The Power Structure of American Business

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University of Chicago Press, 1985 - 327 pages
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Mintz and Schwartz offer a fascinating tour of the corporate world. Through an intensive study of interlocking corporate directorates, they show that for the first time in American history the loan making and stock purchasing and selling powers are concentrated in the same hands: the leadership of major financial firms. Their detailed descriptions of corporate case histories include the forced ouster of Howard Hughes from TWA in the late fifties as a result of lenders' pressure; the collapse of Chrysler in the late seventies owing to banks' refusal to provide further capital infusions; and the very different "rescues" of Pan American Airlines and Braniff Airlines by bank intervention in the seventies.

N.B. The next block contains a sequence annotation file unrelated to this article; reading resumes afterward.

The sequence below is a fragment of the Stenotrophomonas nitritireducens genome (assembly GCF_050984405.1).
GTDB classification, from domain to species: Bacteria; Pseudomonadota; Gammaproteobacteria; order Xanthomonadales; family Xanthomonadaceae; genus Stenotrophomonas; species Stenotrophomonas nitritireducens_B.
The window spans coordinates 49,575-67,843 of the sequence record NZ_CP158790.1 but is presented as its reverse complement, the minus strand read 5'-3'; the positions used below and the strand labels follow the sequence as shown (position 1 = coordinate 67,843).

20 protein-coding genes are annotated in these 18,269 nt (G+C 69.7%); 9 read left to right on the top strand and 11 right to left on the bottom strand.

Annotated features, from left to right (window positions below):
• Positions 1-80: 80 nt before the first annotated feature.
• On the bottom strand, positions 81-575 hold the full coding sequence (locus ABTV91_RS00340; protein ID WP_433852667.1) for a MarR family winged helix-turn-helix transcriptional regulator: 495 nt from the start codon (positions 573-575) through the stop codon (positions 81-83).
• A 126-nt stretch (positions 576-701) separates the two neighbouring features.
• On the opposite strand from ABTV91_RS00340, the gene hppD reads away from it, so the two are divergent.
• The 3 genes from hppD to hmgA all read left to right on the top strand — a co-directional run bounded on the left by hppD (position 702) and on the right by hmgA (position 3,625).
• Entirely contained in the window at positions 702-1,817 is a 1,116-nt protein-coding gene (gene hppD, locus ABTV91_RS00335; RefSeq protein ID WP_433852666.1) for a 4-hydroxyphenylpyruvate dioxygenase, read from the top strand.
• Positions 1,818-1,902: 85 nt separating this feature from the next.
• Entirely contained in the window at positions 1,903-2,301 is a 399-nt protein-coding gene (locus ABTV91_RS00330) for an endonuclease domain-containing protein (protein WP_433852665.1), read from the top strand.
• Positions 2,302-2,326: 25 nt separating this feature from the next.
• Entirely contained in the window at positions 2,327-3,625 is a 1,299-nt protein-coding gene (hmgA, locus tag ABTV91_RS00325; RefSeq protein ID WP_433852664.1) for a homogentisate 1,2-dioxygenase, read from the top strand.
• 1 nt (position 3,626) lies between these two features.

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Contents

Constraint Discretion and Intercorporate Power
1
Managerial Autonomy Corporate Unity and the
17
The Structure and Functions of Unity among
45
Bank Intervention Institutional Stockholding and
72
The Texture of Financial Hegemony
104
Interlocking Directorates
127
The
144
Directional Interlocks and the Integration of
184
Unity and the Division of
202
Financial Groups and Intracapitalist Competition
224
Conclusion
249
Interlocking Directorates among
257
Refinements in Centrality Analysis
272
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About the author (1985)

Beth A. Mintz is associate professor of sociology at the University of Vermont. Michael Schwartz is professor of sociology at the State University of New York at Stony Brook.

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